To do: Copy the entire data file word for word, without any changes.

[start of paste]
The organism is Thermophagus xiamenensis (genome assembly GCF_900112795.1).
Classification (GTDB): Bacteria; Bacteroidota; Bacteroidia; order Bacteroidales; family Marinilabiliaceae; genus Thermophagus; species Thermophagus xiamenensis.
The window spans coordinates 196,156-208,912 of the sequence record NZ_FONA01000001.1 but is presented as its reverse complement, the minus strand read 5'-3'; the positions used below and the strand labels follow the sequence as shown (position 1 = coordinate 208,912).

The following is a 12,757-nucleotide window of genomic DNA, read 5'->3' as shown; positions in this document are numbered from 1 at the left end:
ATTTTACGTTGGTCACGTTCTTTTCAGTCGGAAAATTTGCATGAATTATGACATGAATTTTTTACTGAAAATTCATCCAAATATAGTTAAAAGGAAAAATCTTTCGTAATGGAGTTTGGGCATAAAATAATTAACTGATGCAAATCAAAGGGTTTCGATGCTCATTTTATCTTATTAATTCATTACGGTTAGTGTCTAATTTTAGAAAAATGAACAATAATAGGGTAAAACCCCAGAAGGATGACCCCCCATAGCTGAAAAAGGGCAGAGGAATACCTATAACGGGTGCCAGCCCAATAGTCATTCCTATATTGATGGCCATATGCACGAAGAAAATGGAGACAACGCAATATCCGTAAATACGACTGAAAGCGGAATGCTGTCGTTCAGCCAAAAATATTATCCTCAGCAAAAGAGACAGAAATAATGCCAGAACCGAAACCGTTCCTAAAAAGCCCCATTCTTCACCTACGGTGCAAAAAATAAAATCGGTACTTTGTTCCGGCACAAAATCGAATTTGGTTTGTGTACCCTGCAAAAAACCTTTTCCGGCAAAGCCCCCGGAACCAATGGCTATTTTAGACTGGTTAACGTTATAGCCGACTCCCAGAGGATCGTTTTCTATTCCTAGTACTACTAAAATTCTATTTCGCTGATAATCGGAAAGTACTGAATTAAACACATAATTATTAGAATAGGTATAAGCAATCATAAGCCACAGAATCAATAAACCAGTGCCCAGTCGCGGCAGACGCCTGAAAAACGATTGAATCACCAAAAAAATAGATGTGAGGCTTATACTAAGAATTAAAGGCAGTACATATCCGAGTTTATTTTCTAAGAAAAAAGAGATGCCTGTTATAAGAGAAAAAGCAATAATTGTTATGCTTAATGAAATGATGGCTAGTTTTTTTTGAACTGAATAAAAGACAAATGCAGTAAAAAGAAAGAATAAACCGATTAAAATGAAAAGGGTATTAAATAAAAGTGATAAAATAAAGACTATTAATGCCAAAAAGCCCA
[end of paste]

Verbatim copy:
The organism is Thermophagus xiamenensis (genome assembly GCF_900112795.1).
Classification (GTDB): Bacteria; Bacteroidota; Bacteroidia; order Bacteroidales; family Marinilabiliaceae; genus Thermophagus; species Thermophagus xiamenensis.
The window spans coordinates 196,156-208,912 of the sequence record NZ_FONA01000001.1 but is presented as its reverse complement, the minus strand read 5'-3'; the positions used below and the strand labels follow the sequence as shown (position 1 = coordinate 208,912).

The following is a 12,757-nucleotide window of genomic DNA, read 5'->3' as shown; positions in this document are numbered from 1 at the left end:
ATTTTACGTTGGTCACGTTCTTTTCAGTCGGAAAATTTGCATGAATTATGACATGAATTTTTTACTGAAAATTCATCCAAATATAGTTAAAAGGAAAAATCTTTCGTAATGGAGTTTGGGCATAAAATAATTAACTGATGCAAATCAAAGGGTTTCGATGCTCATTTTATCTTATTAATTCATTACGGTTAGTGTCTAATTTTAGAAAAATGAACAATAATAGGGTAAAACCCCAGAAGGATGACCCCCCATAGCTGAAAAAGGGCAGAGGAATACCTATAACGGGTGCCAGCCCAATAGTCATTCCTATATTGATGGCCATATGCACGAAGAAAATGGAGACAACGCAATATCCGTAAATACGACTGAAAGCGGAATGCTGTCGTTCAGCCAAAAATATTATCCTCAGCAAAAGAGACAGAAATAATGCCAGAACCGAAACCGTTCCTAAAAAGCCCCATTCTTCACCTACGGTGCAAAAAATAAAATCGGTACTTTGTTCCGGCACAAAATCGAATTTGGTTTGTGTACCCTGCAAAAAACCTTTTCCGGCAAAGCCCCCGGAACCAATGGCTATTTTAGACTGGTTAACGTTATAGCCGACTCCCAGAGGATCGTTTTCTATTCCTAGTACTACTAAAATTCTATTTCGCTGATAATCGGAAAGTACTGAATTAAACACATAATTATTAGAATAGGTATAAGCAATCATAAGCCACAGAATCAATAAACCAGTGCCCAGTCGCGGCAGACGCCTGAAAAACGATTGAATCACCAAAAAAATAGATGTGAGGCTTATACTAAGAATTAAAGGCAGTACATATCCGAGTTTATTTTCTAAGAAAAAAGAGATGCCTGTTATAAGAGAAAAAGCAATAATTGTTATGCTTAATGAAATGATGGCTAGTTTTTTTTGAACTGAATAAAAGACAAATGCAGTAAAAAGAAAGAATAAACCGATTAAAATGAAAAGGGTATTAAATAAAAGTGATAAAATAAAGACTATTAATGCCAAAAAGCCCA